It’s been a terrifying season for what we used to call natural disasters. For the first time in recorded history, three hurricanes arose simultaneously in the Caribbean. Harvey and Irma ravaged a series of islands then turned north and hit the U.S. mainland. Days later came Maria, the third storm this season to register among the top-four most devastating hurricanes in dollar terms to ever make landfall in the U.S. (Maria seems likely to be remembered as among the worst humanitarian disasters America has ever seen, with 40 percent of Puerto Rico still without running water, power out for likely six months, and native agriculture devastated for a full year.) For years, we’ve conceived of climate change in terms of sea level, meaning it was often possible to believe its devastating impacts would be felt mostly by those living elsewhere, on the coasts; extreme weather seems poised to break that delusion, beginning with hurricanes. And then the unprecedented California wildfires broke out over the weekend, fueled by the Diablo Winds, killing 17 already and burning through 115,000 acres across several counties by Wednesday, casting even the sky above Disneyland in an eerie postapocalyptic orange glow and lighting up satellite images with flames visible from space. The smoke was visible from there, too.
It is tempting to look at this string of disasters and think, Climate change is here. Both hurricanes and wildfires are made worse by warming, with as much as 30 percent of the strength of hurricanes like Harvey and Maria attributable to climate change, and wildfire season both extended and exacerbated by it. As the journalist Malcolm Harris put it blithely on Twitter, “There didn’t used to be a major natural disaster every single day.”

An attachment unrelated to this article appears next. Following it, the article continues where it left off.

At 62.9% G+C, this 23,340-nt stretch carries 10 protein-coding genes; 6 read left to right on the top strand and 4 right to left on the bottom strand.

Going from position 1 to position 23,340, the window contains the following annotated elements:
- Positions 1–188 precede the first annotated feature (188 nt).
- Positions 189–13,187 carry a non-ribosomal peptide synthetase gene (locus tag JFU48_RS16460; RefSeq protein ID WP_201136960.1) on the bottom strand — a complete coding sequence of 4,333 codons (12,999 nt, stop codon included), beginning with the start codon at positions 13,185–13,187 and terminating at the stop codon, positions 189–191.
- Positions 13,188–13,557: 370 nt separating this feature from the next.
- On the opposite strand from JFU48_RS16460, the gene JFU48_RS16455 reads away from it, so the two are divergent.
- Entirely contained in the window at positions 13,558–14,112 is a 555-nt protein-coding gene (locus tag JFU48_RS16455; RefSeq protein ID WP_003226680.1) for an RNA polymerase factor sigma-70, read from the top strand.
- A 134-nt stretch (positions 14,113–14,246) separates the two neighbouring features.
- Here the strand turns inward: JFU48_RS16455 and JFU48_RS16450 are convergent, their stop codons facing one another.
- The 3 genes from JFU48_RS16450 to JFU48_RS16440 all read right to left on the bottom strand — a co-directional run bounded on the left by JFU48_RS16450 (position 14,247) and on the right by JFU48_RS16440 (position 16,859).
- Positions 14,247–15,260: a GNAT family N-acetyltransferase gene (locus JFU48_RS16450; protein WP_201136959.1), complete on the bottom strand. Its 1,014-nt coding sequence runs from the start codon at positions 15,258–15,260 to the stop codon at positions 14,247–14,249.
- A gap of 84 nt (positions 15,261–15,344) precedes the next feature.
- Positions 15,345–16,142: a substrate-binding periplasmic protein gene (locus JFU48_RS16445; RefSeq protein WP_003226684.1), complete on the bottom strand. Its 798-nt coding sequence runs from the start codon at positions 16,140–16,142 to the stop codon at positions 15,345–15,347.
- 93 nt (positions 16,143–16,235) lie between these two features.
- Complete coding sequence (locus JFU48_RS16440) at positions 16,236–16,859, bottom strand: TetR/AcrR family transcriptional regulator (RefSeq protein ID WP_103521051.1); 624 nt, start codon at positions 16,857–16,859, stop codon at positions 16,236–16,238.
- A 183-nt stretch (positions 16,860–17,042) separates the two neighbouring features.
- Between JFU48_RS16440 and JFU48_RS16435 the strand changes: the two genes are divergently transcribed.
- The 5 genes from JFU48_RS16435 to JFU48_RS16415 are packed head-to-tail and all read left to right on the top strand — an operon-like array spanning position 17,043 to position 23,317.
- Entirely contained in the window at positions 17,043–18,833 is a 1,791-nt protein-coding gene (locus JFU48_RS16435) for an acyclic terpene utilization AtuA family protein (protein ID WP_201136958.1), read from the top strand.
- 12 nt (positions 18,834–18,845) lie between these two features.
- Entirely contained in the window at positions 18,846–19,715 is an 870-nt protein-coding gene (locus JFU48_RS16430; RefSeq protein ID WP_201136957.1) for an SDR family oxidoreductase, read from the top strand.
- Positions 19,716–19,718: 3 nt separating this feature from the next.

But the truth is actually far scarier than “welcome to the new normal.” The climate system we have been observing since August, the one that has pummeled the planet again and again and exposed even the world’s wealthiest country as unable (or at least unwilling) to properly respond to its destruction, is not our bleak future. It is, by definition, a beyond-best-case scenario for warming and all the climate disasters that will bring. Even if, miraculously, the planet immediately ceased emitting carbon into the atmosphere, we’d still be due for some additional warming, and therefore some climate-disaster shakeout, from just the stuff we’ve put into the air already. But of course we’re very far from zeroing out on carbon, and therefore very far from stalling climate change. A recent debate has centered around the question of whether it is even conceivably possible for the planet to pull up short of one-point-five degrees Celsius of warming, which means, at the absolute very least, we have 50 percent more warming to go (since we’re at about one degree already). But even most optimistic experts expect we’ll at least hit two degrees, and possibly two-point-five or even three. That means as much as 200 percent more warming ahead of us. And what that means for extreme weather and climate disasters is horrifying.
Of course, there is also an enormous variance in weather, and we shouldn’t expect, say, that next year’s hurricane season will be necessarily as bad as this one, or worse, or that next year’s wildfire season will be as bad as this one, or worse, even as the planet continues to warm. We are probably dealing with a lot of bad luck in 2017 (and that’s not even counting the earthquakes, unrelated to climate, that shook Mexico last month, reducing whole neighborhoods to rubble). But, over time, the trend lines are inarguable: Climate change will give us more devastating hurricanes than we have now, and more horrible wildfires, as well as more tornadoes and droughts and heat waves and floods.
What that means is that we have not, at all, arrived at a new normal. It is more like we’ve taken one step out on the plank off a pirate ship. Perhaps because of the exhausting false debate about whether climate change is “real,” too many of us have developed a misleading impression that its effects are binary. But global warming is not “yes” or “no,” it is a function that gets worse over time as long as we continue to produce greenhouse gas. And so the experience of life in a climate transformed by human activity is not just a matter of stepping from one stable environment into another, somewhat worse one, no matter how degraded or destructive the transformed climate is. The effects will grow and build as the planet continues to warm: from one degree to one-point-five to almost certainly two degrees and beyond. The last few months of climate disasters may look like about as much as the planet can take. But things are only going to get worse.